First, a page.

“No one will escape the digital transformation: no profession, no hierarchical level, no sector of activity, warns Pascal Moulette, teacher-researcher in management sciences at Lyon-II University. It’s urgent. Companies must anticipate and ensure the digital inclusion of their employees. » Because in the all-digital era, “some employees find themselves in difficulty when faced with, for example, dematerialized payslips or electronic votes for professional elections, the same when they have to put their leave on an online platform…”, explains Hervé Fernandez, director of the National Agency for the Fight against Illiteracy and Illiteracy.
Same observation for Isabelle Cadin, training and development manager at Disneyland Paris: “Some employees have difficulty declaring a work stoppage on our platform or even consulting their schedule. » With the key, for these employees who feel marginalized, suffering and ill-being. “In a quality of life at work (QVT) approach, it is a question of offering employees quality and comfortable work, because mastering digital technology reduces the fear of making mistakes and the stress that goes with it, but also to increase autonomy,” continues Hervé Fernandez.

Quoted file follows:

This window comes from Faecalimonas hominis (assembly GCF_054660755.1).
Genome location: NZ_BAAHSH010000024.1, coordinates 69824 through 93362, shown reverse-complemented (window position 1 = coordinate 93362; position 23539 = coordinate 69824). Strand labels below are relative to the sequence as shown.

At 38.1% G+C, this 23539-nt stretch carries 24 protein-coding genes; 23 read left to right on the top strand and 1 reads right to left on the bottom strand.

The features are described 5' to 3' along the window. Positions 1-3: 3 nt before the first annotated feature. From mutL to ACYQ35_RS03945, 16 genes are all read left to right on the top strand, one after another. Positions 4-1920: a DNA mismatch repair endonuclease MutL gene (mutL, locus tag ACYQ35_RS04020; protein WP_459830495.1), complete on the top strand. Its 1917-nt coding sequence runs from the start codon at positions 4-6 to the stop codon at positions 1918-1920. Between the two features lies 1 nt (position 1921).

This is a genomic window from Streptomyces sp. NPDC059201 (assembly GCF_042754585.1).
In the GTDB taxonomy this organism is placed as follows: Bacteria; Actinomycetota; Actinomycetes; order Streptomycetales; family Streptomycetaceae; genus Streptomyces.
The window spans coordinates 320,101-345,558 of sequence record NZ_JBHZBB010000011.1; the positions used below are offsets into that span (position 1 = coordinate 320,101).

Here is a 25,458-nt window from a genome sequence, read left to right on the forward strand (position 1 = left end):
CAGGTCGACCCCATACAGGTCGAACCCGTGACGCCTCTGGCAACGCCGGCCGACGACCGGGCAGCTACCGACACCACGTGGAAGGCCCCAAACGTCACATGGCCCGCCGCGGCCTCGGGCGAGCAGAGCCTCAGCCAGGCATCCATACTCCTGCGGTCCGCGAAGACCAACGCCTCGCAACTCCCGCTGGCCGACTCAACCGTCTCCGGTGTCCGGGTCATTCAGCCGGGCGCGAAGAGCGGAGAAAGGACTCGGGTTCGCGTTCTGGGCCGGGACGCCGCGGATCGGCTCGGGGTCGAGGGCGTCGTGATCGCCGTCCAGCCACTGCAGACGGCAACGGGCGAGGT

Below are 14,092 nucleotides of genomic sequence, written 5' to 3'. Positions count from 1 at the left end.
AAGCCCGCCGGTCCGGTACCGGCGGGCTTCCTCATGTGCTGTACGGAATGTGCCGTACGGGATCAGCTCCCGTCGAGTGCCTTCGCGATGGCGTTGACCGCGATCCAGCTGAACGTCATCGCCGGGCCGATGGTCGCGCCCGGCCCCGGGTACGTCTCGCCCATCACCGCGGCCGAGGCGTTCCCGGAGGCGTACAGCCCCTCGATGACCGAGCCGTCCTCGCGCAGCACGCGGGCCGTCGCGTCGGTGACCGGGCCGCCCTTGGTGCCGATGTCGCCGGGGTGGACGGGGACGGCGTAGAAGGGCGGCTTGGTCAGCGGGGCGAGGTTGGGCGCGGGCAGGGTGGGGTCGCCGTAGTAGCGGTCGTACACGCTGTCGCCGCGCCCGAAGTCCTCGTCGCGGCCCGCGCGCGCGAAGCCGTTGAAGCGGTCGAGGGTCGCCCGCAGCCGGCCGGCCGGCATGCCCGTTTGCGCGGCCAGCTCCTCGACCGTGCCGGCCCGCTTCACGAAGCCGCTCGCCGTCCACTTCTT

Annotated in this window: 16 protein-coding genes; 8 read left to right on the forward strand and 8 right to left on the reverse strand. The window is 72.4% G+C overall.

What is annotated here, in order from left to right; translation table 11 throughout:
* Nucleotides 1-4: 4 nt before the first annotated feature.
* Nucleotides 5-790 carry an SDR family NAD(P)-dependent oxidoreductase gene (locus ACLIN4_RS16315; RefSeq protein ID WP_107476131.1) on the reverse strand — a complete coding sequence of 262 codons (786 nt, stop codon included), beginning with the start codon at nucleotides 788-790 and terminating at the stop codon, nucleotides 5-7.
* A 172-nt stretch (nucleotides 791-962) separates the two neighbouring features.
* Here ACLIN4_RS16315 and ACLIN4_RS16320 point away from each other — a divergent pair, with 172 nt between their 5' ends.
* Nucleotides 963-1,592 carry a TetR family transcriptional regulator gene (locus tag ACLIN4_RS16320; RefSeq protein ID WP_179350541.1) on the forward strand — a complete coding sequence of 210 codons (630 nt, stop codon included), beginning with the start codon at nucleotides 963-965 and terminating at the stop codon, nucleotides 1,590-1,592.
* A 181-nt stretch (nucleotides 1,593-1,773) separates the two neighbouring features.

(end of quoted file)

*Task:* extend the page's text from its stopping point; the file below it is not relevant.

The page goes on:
For Ilhem Alleaume, development and training director at L’Oréal, “It’s a question of dignity”. The challenge for companies therefore goes beyond productivity alone. As digital transformations accelerate, a growing proportion of employees are at risk of dropping out.
“The digital divide tends to grow, because the requirements of companies increase in this area, explains Pascal Moulette. Historically, this was not an expected skill. Now yes “. At Carrefour, for example, more than 100,000 employees are using new tools to manage drive-thru orders, update prices on electronic labels on the shelves or even manage in-store inventory.
“It takes a lot of awareness raising upstream to get everyone on board”, notes Christopher Sullivan, managing director of ICDL, an organization specializing in the certification of digital skills. Not so simple, because illectronism remains taboo, even if“it is less tinged with shame than illiteracy”, recognizes Hervé Fernandez. However, the fear of judgment from superiors or colleagues or even the fear of not being able to learn remains.
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